Russia's invasion of Ukraine prompts tech CEO to get her colleagues out of Russia
RACHEL MARTIN, HOST:
Since Russia's war of Ukraine began, some U.S. companies with employees in Russia have been desperate to get those colleagues out. Amanda Aronczyk from NPR's Planet Money podcast tells the story of one company's efforts.
AMANDA ARONCZYK, BYLINE: When I first spoke with the CEO of an American software company, she was frantically trying to book plane tickets.
UNIDENTIFIED PERSON #1: It's almost impossible to get a ticket online, and the prices have skyrocketed.
ARONCZYK: Most of her employees are programmers and developers living in Russia. The CEO herself was born in Russia but lives in the U.S. and has been a citizen for more than 20 years. We're not using her name because of the possible danger to the people who work with her.
UNIDENTIFIED PERSON #1: Every day, I speak to them, and everyone just - we're all crying. There is nothing more terrible than what is going on right now in Ukraine. And on top of that, we're now also concerned about the well-being of every single person within the organization.
ARONCZYK: As relations between Russia and the West collapse, it is getting scary there. People who protest the war are being arrested in the streets, risking long prison sentences. People also fear being conscripted into the military. So the CEO's business partner, whose name we're also not using, he knew immediately he wanted to leave Russia. The CEO managed to get him plane tickets to Turkey, but escaping the country was still going to be tricky.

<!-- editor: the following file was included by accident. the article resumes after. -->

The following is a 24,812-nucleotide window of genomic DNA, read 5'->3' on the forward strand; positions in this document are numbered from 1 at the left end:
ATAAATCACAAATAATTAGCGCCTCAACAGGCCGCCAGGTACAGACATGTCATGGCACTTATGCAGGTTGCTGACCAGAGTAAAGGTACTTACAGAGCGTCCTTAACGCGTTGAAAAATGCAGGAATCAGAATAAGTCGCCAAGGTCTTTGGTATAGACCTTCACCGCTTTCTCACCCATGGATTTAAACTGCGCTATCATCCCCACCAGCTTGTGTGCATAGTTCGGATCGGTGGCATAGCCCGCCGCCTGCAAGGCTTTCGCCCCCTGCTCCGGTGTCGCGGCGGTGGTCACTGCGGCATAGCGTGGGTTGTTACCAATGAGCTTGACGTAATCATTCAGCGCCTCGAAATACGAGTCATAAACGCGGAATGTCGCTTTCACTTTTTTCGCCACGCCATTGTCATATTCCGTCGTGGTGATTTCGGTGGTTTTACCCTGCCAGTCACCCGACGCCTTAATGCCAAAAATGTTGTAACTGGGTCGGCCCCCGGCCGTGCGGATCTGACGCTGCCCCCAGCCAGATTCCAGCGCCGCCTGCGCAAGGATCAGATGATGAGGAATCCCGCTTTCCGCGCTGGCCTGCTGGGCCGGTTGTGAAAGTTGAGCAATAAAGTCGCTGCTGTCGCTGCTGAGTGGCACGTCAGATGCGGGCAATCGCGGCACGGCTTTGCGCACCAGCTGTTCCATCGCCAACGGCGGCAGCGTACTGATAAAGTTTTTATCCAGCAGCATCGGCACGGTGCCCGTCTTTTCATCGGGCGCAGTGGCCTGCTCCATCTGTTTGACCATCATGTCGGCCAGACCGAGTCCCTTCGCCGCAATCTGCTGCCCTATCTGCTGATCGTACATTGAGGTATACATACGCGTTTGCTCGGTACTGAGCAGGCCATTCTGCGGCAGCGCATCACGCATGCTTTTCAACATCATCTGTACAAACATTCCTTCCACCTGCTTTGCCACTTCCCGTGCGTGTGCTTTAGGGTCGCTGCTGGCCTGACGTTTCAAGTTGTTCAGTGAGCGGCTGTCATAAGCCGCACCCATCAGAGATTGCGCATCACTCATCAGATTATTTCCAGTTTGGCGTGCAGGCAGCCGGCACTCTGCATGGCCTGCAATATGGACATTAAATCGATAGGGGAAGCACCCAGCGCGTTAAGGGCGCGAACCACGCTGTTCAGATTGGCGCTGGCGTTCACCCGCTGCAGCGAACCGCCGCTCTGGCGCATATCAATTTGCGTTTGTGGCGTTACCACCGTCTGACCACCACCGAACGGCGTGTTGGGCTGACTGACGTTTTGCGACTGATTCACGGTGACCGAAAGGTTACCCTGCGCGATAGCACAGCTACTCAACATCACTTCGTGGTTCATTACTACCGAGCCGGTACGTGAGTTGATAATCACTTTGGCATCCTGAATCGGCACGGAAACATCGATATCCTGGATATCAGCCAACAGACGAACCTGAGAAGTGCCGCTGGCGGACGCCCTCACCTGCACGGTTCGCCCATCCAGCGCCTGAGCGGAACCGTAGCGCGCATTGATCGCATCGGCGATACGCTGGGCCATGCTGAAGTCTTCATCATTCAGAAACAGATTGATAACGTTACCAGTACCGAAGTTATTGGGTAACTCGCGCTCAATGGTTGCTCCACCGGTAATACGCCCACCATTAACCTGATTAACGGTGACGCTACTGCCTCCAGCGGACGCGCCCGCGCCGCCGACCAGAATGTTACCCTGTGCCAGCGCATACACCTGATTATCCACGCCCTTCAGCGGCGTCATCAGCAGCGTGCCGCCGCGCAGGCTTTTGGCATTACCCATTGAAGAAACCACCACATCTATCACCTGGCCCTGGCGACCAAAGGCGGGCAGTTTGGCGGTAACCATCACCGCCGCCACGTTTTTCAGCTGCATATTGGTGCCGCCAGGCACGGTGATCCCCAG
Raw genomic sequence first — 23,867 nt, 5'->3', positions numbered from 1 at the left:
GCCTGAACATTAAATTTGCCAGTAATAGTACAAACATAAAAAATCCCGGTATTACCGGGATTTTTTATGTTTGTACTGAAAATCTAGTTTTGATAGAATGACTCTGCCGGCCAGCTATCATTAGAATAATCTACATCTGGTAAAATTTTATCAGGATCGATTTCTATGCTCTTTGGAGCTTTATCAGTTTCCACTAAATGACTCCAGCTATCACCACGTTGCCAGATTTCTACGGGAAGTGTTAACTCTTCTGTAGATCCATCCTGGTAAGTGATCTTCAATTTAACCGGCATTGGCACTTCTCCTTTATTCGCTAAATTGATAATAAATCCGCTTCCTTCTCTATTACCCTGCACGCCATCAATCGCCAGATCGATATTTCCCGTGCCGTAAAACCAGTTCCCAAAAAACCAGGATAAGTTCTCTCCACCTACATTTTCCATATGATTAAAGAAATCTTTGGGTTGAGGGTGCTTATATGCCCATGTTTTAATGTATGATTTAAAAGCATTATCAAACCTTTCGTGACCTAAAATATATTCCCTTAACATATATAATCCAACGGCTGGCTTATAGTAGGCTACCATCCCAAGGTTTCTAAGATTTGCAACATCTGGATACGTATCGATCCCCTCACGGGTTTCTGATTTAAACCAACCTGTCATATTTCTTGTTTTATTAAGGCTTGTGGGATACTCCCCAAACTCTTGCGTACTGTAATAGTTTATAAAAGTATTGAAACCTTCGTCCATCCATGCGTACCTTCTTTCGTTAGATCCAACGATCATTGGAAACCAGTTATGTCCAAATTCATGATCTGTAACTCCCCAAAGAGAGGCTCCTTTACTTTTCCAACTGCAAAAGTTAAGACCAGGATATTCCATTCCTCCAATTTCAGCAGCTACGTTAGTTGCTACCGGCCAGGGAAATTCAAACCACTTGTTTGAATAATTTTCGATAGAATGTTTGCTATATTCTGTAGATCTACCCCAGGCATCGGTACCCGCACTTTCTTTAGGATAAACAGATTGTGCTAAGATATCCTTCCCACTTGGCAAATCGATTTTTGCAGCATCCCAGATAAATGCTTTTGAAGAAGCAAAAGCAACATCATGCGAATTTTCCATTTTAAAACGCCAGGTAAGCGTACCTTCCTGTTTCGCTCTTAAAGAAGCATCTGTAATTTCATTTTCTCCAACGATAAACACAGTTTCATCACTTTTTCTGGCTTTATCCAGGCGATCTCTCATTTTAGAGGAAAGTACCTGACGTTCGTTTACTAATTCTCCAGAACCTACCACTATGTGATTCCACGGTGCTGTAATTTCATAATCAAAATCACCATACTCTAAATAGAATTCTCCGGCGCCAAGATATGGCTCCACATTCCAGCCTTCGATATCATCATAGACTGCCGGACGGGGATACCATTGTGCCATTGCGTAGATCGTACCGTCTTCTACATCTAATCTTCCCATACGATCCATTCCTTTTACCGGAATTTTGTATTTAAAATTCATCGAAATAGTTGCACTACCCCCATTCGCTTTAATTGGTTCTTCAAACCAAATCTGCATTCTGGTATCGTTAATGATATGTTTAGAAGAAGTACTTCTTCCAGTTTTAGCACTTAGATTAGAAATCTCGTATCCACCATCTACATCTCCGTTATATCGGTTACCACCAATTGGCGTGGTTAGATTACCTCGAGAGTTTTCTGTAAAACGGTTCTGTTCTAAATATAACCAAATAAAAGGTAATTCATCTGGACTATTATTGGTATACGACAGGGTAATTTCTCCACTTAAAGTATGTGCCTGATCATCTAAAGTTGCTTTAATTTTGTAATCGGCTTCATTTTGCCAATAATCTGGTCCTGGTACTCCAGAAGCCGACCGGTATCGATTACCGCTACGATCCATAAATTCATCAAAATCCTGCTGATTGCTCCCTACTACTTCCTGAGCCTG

What did you do to prepare to leave?
UNIDENTIFIED PERSON #2: I started smoking (laughter). On Thursday, I started smoking because I had a big stress.
ARONCZYK: He said goodbye to his mother and in-laws, left his dogs and the keys to his apartment with a friend. And then he, his wife and their two kids headed to the airport.
UNIDENTIFIED PERSON #2: We entered the airport building. My wife decided to go to the toilet, and on the way, a man stopped them and say, where are you going?
ARONCZYK: The man doesn't show any ID. His wife thinks it's probably somebody from the Russian intelligence service, but they have a cover story. They are going on vacation.
UNIDENTIFIED PERSON #2: I was speaking very loudly about this. I said, now we're going to Istanbul. We'll stay for 10 days. It'll be so good.
ARONCZYK: And the cover story seems to work. They make it through customs, then border control, get to the waiting area, and their plane is at the gate.
UNIDENTIFIED PERSON #2: When we finally passed customs, it was my first time within this week when I understood that now I'm in safe place.
ARONCZYK: They make it to Turkey. It all happened so fast. He and the CEO are still running their company. But otherwise, he's basically starting over.
UNIDENTIFIED PERSON #2: I'm starting everything from scratch now, but again, it's better to start from scratch than to end in jail.
ARONCZYK: Fleeing Russia was not the future that the business partner saw for himself. And for the CEO back in the U.S., it has all been hard to watch.
UNIDENTIFIED PERSON #1: These are young people. Majority of them are in their 20s and 30s. They grew up wanting to be part of the world and not to be stuck within the borders of Russia.
ARONCZYK: The CEO has helped get more than half of her employees and their families out of Russia, but not everyone left. So she is starting to hire new staff, this time people from Ukraine instead because now she doesn't want to participate in the Russian economy at all. Amanda Aronczyk, NPR News.
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